One example, caught on undercover footage, shows a pair of Hello Kitty ankle boots arriving in the warehouse from Asia with a price of £19.99. But in the pricing department, a label of £29.99 had been placed over the top of the first price, before then being given a discount label of £14.99. The boots were then sent to the store.
Which was the original price – £19.99 or £29.99? It’s unclear. But the latter suggests a bigger bargain than the former.
Sports Direct says it does not mislead any customers. “Our intention is to continue to bring our customers exceptional value for money and that they continue to get the most competitive prices. We continue to monitor our promotions to help achieve this,” said a spokesman.
Sports Direct shouts most loudly about its bargains when it closes down a store. When I visited its Glasgow store at 34 Argyle Street in the New Year, it had lots of signs saying: “Closing down – all stock reduced”. It is slightly questionable whether this was a true closing-down sale because the moment it shut this store, it opened another one – right next door, at 28-32 Argyle Street.
A similar thing happened in Lincoln, when last December the company moved its store within a retail development, relocating about 50 yards away. The old shop was full of signs saying “closing down” and “all stock must go”.
Sports Direct insisted there were additional bargains in this sale. But Dispatches monitored the price of three items of clothing: Nike lycra ladies’ shorts, down 30 per cent to £22.99, Slazenger canvas shoes down from £5 to £3.50, and an Adidas sports bra cut from £21.99 to £17.99. In all cases, the prices remained the same – including the discounts – at the new store.
Does this sleight of hand about relocating a store, rather than shutting up shop, really matter?
Consumer experts think so. Ms Parry says: “If [consumers] are not aware that the prices are going to be maintained at the new store, then they may be making purchasing decisions that they regret afterwards.”
Regulators are not wild on the practice either. Back in 2008, the Office of Fair Trading censured Sports Direct for misleading customers about closing-down sales that dragged on for months before closing for refurbishment, only to reopen.
This weekend, a group of consumers is protesting outside Sports Direct stores – but not because of any allegedly misleading prices. No, they are fans of Newcastle United, the club owned by Mr Ashley.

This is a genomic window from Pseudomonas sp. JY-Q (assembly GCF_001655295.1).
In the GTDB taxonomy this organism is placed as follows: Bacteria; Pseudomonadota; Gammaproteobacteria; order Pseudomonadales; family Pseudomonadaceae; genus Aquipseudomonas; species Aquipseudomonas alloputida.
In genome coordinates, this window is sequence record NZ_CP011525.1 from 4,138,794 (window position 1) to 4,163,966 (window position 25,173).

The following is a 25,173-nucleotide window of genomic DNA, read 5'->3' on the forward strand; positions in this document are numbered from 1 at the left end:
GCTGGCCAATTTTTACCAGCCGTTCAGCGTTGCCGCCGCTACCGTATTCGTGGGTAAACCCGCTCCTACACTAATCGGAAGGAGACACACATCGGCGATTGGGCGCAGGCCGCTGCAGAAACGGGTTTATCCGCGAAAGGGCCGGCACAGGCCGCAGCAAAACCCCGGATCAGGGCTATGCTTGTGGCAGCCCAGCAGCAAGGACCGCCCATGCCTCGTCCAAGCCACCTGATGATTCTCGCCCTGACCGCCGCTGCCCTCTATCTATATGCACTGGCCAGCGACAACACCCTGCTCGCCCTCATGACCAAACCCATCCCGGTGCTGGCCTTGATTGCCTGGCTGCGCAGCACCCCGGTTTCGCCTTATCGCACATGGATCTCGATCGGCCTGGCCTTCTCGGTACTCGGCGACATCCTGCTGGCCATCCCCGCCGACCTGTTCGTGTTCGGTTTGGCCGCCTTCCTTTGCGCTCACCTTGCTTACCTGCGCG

Some fans boycotted last weekend’s (lost) home match against Tottenham, with a reported lower-than-average crowd of 47,000.
Many fans have been unhappy with his ownership, claiming he has failed to invest in good players despite the club having plenty of cash on its balance sheet.
It is certainly true that Sports Direct has benefited from Ashley’s ownership of Newcastle. If you visit the club shop at St James’ Park (which Ashley briefly tried to rename the Sports Direct arena before backing down), it is a Sports Direct Shop. And the stadium, too, is plastered in adverts for the retail chain, a privilege for which Sports Direct does not pay, according to Newcastle United itself.
Indeed, Newcastle United contributed £3.4m in revenue to Sports Direct last year, according to the retailer’s annual report. And Rangers Football club, in which Ashley has a 9pc stake, is also a contributor to Sports Direct’s revenues, handing over £3.8m last year.
The stake in the Scottish football club may seem modest, but thanks to a £10m loan that Ashley has extended to Rangers, he has security over quite a few of the club’s assets, including the ground and the club’s registered trademarks.
Ashley has shrugged off protests from football fans and has said he was “unavailable” to appear before the Scottish affairs committee when summoned by MPs in March. He sent the company’s chairman instead.
And while the tills keep ringing at Sports Direct, it’s likely to remain that way. Part of his success has been to keep a low profile.
But it is worth noting that 150 Oxford Street, as well as being a great building, serves as a metaphor for the sometimes cruel ups and downs of the retail industry. For many decades, it was home to Woolworths, when it was a much-loved general store; then in 1984 it became HMV, opened with great fanfare by Bob Geldof. At the time, it was the world’s biggest music store.
On the high street, as on the football pitch, long-term success can never be guaranteed.